What’s in a Story? How Sociomoral Narratives Can Inform Our Approach to Superhero Media
As someone who has been fascinated with superheroes since elementary school, I am amazed at the explosion of superhero media (cartoons, live-action shows, and films) since the mid-90s. As a scholar, I find myself considering how this boom may be partially related to the core features of superhero narratives-features that have little or nothing to do with superpowers and larger-than-life missions. In particular, I am intrigued by the intersection of children’s development of sociomoral concepts (how youth understand actions that have moral consequences) and the superhero content they consume. Can these stories influence how children develop their sense of morality, particularly when co-viewing sparks family discussions? I will dig deeper into this question. But first, I want to begin with some research into how children process sociomoral concepts through the stories they tell.
Note: Although my scholarly interests lie in superhero narratives, these features are often present in other forms of children’s media. I am also aware that for various reasons, parents and guardians may have different views on the appropriateness of superhero media given the amount of violence.
What are some core features of narratives?
Since 2000, scholars investigating sociomoral development in children and adolescents have turned to narratives — asking children to recall or discuss morally consequential social interactions — to better understand how youth make sense of these experiences. Their findings can be broken down into three key features. These are youth’s ability to use storytelling to: (1) distinguish between different interpersonal acts, (2) attend to varied perspectives, and (3) appreciate the complex nature of certain moral acts.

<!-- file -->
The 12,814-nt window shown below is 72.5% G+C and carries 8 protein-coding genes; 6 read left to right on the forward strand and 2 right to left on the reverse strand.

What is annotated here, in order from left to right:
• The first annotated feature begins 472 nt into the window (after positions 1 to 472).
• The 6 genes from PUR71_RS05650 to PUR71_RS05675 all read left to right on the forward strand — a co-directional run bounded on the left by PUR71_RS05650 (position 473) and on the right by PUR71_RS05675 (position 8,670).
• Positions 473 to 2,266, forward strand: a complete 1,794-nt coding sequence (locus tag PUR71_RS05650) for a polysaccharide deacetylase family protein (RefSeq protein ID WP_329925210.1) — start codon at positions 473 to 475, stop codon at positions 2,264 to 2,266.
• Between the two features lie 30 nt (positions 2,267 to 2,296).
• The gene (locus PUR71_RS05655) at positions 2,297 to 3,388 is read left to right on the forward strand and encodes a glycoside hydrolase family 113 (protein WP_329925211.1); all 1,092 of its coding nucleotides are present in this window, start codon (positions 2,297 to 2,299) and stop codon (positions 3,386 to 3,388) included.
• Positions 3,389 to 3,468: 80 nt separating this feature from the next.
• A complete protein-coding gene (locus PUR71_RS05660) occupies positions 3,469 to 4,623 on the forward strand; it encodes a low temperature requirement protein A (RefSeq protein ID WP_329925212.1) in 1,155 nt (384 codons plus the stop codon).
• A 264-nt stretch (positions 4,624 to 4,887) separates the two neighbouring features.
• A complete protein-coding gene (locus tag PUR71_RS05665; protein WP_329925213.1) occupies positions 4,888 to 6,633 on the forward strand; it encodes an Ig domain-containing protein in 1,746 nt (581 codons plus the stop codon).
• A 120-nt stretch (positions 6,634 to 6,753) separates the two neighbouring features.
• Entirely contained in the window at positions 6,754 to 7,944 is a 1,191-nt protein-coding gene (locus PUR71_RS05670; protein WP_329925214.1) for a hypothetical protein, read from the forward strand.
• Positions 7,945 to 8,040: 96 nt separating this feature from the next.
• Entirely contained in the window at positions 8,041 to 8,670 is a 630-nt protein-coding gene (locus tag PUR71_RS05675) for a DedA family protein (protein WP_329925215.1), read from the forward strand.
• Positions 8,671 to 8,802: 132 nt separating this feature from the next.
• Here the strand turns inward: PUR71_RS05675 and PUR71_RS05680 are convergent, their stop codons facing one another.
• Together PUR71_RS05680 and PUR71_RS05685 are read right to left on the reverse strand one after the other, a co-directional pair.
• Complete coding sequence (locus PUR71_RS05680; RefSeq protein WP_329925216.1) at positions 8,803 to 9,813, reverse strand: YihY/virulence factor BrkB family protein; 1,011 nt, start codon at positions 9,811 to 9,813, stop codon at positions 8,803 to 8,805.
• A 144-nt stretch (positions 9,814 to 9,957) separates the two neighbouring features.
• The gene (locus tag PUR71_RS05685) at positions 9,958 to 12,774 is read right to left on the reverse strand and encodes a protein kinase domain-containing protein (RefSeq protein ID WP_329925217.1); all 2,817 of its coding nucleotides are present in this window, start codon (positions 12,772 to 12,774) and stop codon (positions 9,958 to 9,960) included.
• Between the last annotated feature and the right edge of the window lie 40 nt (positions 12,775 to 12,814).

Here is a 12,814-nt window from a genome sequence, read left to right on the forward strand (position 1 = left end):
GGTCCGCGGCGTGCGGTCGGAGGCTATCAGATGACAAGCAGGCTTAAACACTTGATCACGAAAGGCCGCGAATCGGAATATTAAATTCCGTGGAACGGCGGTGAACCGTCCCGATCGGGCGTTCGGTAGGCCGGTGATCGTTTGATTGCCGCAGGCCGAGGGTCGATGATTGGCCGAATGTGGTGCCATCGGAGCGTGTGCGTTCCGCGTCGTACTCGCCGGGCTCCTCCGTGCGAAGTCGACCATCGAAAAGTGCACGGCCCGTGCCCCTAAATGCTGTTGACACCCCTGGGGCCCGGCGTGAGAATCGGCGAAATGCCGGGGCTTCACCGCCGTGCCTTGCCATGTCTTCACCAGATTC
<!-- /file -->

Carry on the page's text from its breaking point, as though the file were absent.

- Comparison of different interpersonal acts. In a study examining children’s stories about times where they have harmed a friend and have helped a friend, researchers found that the participants tended to reference emotions when they had done harm more often than when they had been helpful. In an earlier study involving mother and child relationships, emotional consequences tended to be applied differently. In these instances, the child’s feelings, such as pride, were considered more frequently in the help narratives. In the harm narratives, the discussion focused more on how the others involved might have felt, such as sadness.
- Comparison of perspectives within interpersonal acts. In addition to distinguishing between harm and help narratives, research in this area has also compared viewpoints in narratives where someone was harmed or treated unfairly. In these cases, children described situations where they harmed someone (perpetrator) and situations where they were harmed (victim). Researchers found that in stories where the child was the perpetrator, they were more likely to: (1) consider both their own perspective and that of the other person and (2) justify the harm by arguing it was necessary. When narrating experiences related to social exclusion, youth referenced a victim’s hurt feelings and anger when they were the victim more often than when they were the perpetrator.